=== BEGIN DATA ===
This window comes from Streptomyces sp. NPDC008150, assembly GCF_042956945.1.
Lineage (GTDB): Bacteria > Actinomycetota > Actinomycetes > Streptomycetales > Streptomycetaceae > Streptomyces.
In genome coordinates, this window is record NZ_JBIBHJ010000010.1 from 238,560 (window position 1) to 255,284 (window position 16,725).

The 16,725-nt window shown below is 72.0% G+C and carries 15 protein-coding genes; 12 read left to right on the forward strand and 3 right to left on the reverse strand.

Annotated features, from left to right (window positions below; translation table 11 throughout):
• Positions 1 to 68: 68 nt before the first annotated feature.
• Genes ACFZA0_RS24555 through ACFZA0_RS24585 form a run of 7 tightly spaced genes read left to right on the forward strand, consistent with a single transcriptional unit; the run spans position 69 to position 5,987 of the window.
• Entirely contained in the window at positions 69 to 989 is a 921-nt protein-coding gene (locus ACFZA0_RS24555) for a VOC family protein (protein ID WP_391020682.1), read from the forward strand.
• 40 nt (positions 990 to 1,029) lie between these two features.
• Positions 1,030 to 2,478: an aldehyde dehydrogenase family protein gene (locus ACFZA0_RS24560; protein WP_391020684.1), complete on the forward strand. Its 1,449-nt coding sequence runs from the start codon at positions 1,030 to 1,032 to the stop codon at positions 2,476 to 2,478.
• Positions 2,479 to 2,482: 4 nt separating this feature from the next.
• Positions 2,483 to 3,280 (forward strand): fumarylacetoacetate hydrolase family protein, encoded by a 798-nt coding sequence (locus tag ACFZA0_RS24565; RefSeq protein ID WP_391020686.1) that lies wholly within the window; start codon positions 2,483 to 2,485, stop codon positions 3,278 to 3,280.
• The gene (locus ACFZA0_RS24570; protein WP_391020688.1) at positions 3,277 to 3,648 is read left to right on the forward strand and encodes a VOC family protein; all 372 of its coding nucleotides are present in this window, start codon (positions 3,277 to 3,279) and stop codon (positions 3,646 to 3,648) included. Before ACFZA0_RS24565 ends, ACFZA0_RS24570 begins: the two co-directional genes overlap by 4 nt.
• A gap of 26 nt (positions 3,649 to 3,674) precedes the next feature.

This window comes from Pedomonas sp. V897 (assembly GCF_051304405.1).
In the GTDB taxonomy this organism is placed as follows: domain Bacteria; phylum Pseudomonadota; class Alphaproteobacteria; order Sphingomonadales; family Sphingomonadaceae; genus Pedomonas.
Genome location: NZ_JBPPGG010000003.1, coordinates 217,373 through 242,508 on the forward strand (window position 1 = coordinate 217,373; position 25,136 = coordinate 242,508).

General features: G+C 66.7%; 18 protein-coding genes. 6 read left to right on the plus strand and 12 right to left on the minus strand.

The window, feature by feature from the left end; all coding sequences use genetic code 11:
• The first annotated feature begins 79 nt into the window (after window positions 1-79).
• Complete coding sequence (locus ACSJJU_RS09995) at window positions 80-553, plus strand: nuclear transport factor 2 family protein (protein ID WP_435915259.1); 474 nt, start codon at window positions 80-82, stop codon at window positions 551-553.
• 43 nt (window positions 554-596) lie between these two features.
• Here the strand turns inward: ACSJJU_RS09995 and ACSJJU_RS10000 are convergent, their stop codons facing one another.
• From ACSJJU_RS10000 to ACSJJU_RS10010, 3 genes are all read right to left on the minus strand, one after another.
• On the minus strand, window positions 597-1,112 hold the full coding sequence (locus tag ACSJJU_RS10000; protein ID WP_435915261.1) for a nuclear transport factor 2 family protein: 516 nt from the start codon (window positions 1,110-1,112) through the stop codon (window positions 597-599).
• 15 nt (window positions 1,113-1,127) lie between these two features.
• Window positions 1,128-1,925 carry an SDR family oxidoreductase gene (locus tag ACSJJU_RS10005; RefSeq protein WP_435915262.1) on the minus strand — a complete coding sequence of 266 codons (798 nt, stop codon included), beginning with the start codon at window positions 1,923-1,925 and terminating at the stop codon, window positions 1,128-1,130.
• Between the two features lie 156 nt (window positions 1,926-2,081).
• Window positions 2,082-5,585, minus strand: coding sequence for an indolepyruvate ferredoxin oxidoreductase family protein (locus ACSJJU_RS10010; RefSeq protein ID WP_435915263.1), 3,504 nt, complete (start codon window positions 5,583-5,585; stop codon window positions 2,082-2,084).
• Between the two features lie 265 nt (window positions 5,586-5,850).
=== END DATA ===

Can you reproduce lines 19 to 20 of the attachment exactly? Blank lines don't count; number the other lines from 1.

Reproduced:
The window, feature by feature from the left end; all coding sequences use genetic code 11:
• The first annotated feature begins 79 nt into the window (after window positions 1-79).